New Problem, U guys sick of this amateur yet?

wrightmor

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Joined
May 29, 2008
Messages
46
I finished assembling my bike. That's the good news.
The bad news is the back wheel refuses to turn. I can't even use it as a bicylce, let alone motor. back wheel is locked. (just got return call from seller- he says I need to make clutch tighter. I thot about that already, but he insist the problem is there- I'll have to play with it).

Also I dropped the little pac-man washer out of the carb and didn't see it until I was putting my tools up. Seller said I need to replace that or it won't work.

Maybe when I put to practice what seller told me - he called after I started this post - every thing will be cool. hope so.

Like one of you told me earlier on another post. Think of all the time I am going to save when I go for that second motor!

MBC EDIT: THIS THREAD HAS BEEN MOVED AND RENAMED
 
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eljefino

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Joined
Apr 13, 2008
Messages
249
Rock it back and forth, does the top part of the (motor) chain get taut then the bottom? Wheel should roll a couple inches due to chain slack if the motor is locked up.

We have to decide if it's the motor locked up or something in the rear wheel. For example the chain might be sliding off the rear sprocket, that'll lock 'er up real good.

You can take the spark plug out; then the motor will turn over much easier. This will help verify your chain works etc. Also manipulate the clutch lever at the motor to take the cable out of the equation.
 
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wrightmor

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Joined
May 29, 2008
Messages
46
Rock it back and forth, ... Wheel should roll a couple inches due to chain slack if the motor is locked up.

We have to decide if it's the motor locked up or something in the rear wheel. For example the chain might be sliding off the rear sprocket, that'll lock 'er up real good.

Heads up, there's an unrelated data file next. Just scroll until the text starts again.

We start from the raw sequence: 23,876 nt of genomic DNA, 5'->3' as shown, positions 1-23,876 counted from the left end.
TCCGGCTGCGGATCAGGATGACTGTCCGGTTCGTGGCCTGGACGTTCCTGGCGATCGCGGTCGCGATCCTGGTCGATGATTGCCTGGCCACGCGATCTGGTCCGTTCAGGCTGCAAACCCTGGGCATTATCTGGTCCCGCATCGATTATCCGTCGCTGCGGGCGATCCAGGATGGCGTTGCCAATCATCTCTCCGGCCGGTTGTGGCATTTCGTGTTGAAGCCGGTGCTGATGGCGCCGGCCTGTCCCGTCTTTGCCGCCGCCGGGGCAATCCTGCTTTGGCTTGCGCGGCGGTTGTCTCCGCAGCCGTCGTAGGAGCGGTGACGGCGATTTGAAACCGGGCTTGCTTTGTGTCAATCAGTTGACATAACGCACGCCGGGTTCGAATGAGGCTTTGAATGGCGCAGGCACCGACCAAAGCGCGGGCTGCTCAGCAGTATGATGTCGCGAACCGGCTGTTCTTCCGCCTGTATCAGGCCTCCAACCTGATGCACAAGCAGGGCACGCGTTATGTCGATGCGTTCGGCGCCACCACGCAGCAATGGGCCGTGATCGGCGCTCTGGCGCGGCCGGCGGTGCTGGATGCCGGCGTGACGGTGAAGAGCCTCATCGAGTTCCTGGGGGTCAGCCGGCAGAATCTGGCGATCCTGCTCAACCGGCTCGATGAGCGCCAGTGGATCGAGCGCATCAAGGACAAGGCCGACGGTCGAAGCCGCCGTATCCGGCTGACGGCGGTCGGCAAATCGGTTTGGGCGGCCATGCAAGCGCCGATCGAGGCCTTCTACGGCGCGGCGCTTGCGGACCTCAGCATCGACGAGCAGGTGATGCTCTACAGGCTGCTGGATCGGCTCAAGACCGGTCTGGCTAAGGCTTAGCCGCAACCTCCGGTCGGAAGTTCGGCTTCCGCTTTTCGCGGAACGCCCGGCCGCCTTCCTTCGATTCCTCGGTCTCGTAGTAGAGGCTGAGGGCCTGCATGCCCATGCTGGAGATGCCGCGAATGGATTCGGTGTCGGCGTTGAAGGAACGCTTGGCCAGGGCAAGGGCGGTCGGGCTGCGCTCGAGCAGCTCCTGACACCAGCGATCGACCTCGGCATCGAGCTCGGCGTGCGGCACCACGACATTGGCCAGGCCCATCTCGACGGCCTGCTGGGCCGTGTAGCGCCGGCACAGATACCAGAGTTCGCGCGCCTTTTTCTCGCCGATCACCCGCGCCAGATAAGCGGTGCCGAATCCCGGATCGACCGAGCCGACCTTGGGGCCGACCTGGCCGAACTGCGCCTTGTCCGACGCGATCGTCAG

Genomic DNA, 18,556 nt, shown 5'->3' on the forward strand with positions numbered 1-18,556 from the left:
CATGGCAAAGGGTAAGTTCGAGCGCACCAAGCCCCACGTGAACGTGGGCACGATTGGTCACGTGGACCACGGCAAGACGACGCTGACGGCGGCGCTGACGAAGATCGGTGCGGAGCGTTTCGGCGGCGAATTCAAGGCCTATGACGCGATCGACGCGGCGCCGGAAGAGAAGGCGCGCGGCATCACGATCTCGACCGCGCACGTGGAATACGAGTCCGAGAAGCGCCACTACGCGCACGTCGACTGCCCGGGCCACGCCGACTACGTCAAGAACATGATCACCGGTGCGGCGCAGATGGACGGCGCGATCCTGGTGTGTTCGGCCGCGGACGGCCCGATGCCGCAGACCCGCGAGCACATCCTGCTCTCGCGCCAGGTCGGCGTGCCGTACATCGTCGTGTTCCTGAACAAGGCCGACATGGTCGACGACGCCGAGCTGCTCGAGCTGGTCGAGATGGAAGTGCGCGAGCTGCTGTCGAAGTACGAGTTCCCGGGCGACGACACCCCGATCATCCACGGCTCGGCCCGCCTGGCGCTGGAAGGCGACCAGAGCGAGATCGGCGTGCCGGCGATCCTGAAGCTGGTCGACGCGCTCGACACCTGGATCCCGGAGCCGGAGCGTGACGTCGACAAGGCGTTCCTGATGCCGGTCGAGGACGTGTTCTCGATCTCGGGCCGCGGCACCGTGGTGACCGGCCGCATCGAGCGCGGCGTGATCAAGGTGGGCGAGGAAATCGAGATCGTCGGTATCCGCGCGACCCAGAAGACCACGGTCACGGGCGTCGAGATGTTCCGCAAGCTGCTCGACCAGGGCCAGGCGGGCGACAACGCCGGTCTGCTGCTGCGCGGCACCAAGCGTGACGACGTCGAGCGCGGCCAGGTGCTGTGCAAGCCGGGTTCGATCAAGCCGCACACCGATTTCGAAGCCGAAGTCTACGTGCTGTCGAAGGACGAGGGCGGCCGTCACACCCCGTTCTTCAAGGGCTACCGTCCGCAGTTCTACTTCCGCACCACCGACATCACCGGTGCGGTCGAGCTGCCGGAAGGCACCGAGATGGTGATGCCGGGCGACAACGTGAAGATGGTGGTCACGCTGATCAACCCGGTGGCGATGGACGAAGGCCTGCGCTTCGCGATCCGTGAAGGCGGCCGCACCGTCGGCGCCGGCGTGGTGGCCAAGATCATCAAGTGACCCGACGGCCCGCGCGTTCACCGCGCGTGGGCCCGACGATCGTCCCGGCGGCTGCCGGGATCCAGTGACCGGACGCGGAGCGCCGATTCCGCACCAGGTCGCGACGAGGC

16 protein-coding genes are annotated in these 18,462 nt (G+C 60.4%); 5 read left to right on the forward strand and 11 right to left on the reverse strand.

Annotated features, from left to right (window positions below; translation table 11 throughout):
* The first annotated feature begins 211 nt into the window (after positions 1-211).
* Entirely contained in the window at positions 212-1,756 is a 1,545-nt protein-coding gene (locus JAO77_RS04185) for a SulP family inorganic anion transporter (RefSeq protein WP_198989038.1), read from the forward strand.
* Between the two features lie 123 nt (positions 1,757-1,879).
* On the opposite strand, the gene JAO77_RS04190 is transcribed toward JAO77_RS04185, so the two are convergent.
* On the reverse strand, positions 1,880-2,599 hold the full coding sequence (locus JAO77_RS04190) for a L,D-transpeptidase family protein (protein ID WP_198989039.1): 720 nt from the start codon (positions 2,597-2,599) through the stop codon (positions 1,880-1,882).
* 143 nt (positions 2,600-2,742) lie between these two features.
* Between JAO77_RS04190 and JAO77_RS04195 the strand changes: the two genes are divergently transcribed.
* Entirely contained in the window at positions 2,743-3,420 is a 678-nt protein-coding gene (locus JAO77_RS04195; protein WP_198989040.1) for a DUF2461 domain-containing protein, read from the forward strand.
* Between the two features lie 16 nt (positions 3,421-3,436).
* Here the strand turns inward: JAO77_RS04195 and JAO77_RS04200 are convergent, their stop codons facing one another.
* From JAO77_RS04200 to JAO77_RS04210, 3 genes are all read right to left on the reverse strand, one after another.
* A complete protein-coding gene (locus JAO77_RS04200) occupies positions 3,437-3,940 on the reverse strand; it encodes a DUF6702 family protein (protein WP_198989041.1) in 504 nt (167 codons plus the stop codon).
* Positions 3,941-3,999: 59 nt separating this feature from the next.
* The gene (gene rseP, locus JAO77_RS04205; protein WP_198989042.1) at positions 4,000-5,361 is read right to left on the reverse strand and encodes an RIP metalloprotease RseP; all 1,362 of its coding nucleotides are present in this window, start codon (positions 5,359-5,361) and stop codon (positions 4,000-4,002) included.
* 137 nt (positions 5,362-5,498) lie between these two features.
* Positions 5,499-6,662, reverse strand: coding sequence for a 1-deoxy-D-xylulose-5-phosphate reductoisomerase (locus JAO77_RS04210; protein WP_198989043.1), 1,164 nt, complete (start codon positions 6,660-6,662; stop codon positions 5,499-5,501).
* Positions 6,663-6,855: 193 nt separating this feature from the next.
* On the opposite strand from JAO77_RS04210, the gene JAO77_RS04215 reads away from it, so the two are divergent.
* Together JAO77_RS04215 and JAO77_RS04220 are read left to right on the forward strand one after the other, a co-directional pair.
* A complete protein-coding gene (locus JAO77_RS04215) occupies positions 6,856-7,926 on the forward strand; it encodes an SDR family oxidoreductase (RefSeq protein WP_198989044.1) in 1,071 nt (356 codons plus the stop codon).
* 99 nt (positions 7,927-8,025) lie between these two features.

You can take the spark plug out; then the motor will turn over much easier. This will help verify your chain works etc. Also manipulate the clutch lever at the motor to take the cable out of the equation.

Thanks! those are good test.

Rolling back and forth, sure enough I get a couple of inches of rotation. The chain does get taut at top then at bottom as I reverse my attempt to roll the bike.

Taking the clutch cable out of the equation did nothing for me.

Taking the spark plug out allowed me to roll the bike freely. However the chain slipped off the sproket on the wheel as I advanced the bike forward. I reversed and manuevered the chain back on the sproket but it simply repeated the coming off sproket trick when I tried to advance again. Only with the spark plug removed was I able to get any movement at all to speak of. The chain derailing may be a second problem that is waiting to manifest itself when I get motor unlocked.
 

Simon_A

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Joined
May 2, 2008
Messages
224
Sounds like 2 issues there.

1/ Your clutch isnt disengauging properly, so that will lock up the engine and wheel with engine compression, hence why it can roll without the plug in (no compression). I found with mine I had to clamp the arm over a little with a G clamp before tightening up the cable ferrule.

2/ If the chain is coming off, then you have an alignment problem between the engine sprocket and the rear sprocket on the back wheel, can you take a picture of the back of the bike showing the chain as fitted? And also one showing the sprocket fitted to the back wheel?
If so attach them to a reply and we might be able to get you rolling :)
 

wrightmor

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Joined
May 29, 2008
Messages
46
Good news about the clutch problem. It was a "newbie" problem. My clutch arm had about a 45 degree play. I didn't know I was to force it inward until Simon said something about a g-clamp. I thot if he can do that I should be able to push it without hurting it. That one's solved. bike moves freely except for chain.